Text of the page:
I suppose my attempt at humor rested on a a way to teach languages in Middle School that was not universal enough for the humor to work. I am also a professional writer so I am not going to automatically defer to you unless you are going to beat me with "mine's bigger than yours" and pull out a royalty check.


:)
 

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I have two early 63 franzes with what looks like the same bobbin!
Wow! So, maybe Guild had the need for height adjustable pickups, say to allow for model or manufacturing variances, and the anti-hum wasn't ready yet. They had some in stock, so they got a cover and a baseplate and made it work?
 

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From Fretted America

"Fransch pickups (also known as Franz pickups) were used on 50's and early 60's Guild guitars. The Fransch pickup was patented by Charles Schultz (pat # 2911871, filed Sep. 14, 1954, patented Nov.10,1959). Fransch may be a pseudonym for perhaps FRANk SCHultz. Frank Schultz, was an electronics engineer, and owned a transformer, coil, etc., making company in the 50's and early 60's.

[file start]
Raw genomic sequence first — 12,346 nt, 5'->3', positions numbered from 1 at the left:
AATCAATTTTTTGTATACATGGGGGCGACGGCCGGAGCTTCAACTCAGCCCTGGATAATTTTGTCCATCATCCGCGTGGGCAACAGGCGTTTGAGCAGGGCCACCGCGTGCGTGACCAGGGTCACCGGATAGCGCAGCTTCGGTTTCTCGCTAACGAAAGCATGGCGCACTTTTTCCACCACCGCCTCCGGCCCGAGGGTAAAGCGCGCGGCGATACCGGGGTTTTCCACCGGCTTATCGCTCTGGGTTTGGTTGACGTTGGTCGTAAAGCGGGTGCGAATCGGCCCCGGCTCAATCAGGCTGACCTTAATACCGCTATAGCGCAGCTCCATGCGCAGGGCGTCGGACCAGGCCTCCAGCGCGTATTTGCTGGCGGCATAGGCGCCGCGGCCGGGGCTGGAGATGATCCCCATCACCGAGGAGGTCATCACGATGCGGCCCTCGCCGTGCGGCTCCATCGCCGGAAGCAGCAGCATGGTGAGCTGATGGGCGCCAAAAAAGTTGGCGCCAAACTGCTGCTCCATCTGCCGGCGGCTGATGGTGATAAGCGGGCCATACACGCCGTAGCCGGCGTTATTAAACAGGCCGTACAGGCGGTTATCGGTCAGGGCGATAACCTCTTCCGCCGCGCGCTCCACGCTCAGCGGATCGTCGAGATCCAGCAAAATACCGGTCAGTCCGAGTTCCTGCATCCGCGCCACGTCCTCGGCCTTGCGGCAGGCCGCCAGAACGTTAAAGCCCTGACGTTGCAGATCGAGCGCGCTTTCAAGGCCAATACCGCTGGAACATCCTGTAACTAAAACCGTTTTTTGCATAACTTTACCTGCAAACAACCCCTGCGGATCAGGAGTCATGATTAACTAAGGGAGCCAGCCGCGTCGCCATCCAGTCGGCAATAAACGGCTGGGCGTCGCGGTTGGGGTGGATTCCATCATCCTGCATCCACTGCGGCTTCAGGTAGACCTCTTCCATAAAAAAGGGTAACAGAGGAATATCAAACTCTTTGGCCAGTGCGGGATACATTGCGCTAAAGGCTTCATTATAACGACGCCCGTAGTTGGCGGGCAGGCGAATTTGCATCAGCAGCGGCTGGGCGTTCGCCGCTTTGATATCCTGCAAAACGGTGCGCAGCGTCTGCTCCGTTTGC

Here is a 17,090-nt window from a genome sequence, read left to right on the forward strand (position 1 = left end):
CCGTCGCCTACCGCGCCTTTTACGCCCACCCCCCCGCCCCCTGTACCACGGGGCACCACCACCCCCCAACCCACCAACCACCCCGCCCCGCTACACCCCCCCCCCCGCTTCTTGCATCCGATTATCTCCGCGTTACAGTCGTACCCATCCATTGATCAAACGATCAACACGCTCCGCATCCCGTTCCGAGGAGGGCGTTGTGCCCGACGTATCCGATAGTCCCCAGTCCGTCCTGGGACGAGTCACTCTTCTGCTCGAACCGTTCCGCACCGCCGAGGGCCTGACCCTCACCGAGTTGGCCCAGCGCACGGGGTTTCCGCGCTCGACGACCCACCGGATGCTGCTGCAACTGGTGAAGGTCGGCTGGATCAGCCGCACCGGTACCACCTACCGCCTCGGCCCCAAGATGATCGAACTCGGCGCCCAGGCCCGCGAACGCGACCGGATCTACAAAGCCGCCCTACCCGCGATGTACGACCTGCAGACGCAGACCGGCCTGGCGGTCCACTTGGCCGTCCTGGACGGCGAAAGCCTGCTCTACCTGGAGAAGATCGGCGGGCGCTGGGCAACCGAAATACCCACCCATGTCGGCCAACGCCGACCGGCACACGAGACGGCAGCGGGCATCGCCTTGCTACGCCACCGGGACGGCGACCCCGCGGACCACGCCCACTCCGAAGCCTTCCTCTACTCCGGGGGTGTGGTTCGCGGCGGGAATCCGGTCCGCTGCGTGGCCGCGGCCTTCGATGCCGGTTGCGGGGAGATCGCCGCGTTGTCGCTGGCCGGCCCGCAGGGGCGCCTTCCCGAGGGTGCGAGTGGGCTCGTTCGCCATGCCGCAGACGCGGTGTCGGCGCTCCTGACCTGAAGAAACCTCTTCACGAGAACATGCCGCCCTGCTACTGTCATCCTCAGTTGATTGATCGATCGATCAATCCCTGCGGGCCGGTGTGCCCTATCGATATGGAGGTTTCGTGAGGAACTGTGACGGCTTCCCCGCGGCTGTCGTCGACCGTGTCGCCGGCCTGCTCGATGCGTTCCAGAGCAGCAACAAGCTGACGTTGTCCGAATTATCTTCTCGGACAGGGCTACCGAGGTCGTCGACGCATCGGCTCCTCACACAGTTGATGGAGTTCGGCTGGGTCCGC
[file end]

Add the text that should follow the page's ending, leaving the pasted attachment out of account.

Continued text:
Fransch pickups really work on hollowbody Guilds, Guild freaks are really after these. The later Guild models have DeArmond pickups

Fransch pickups were manufactured in Astoria, Queens and first appeared on the 1953 Guild X-series archtops and the Aristocrat. They were very much hand-made pickups. Guild did not have exclusive rights and Franz sold pickups to other guitar manufacturers as well. They were very much handmade items, and somewhat crudely handmade at that. The bobbins were glued together, not molded, using a type of vulcanized rubber. The top and bottom bobbin pieces were cut at the corners to avoid snagging while winding. Unlike most of the day’s manufacturers, Franz had the foresight (at least for a time in the early 1950s) to create separate models for the neck and bridge, spacing the pole pieces accordingly.

Curtis Novak, who dissected many Franz pickups in preparation for his current reproduction, encountered widely varying readings from vintage models. Typical values are 4.6k for a neck pickup and 4.9k for a bridge. By 1959 DeArmond pickups started replacing the Fransch pickups on some Guilds. Original Fransch pickups are long out of production and highly sought-after which is why Curtis Novak offers accurate reproductions."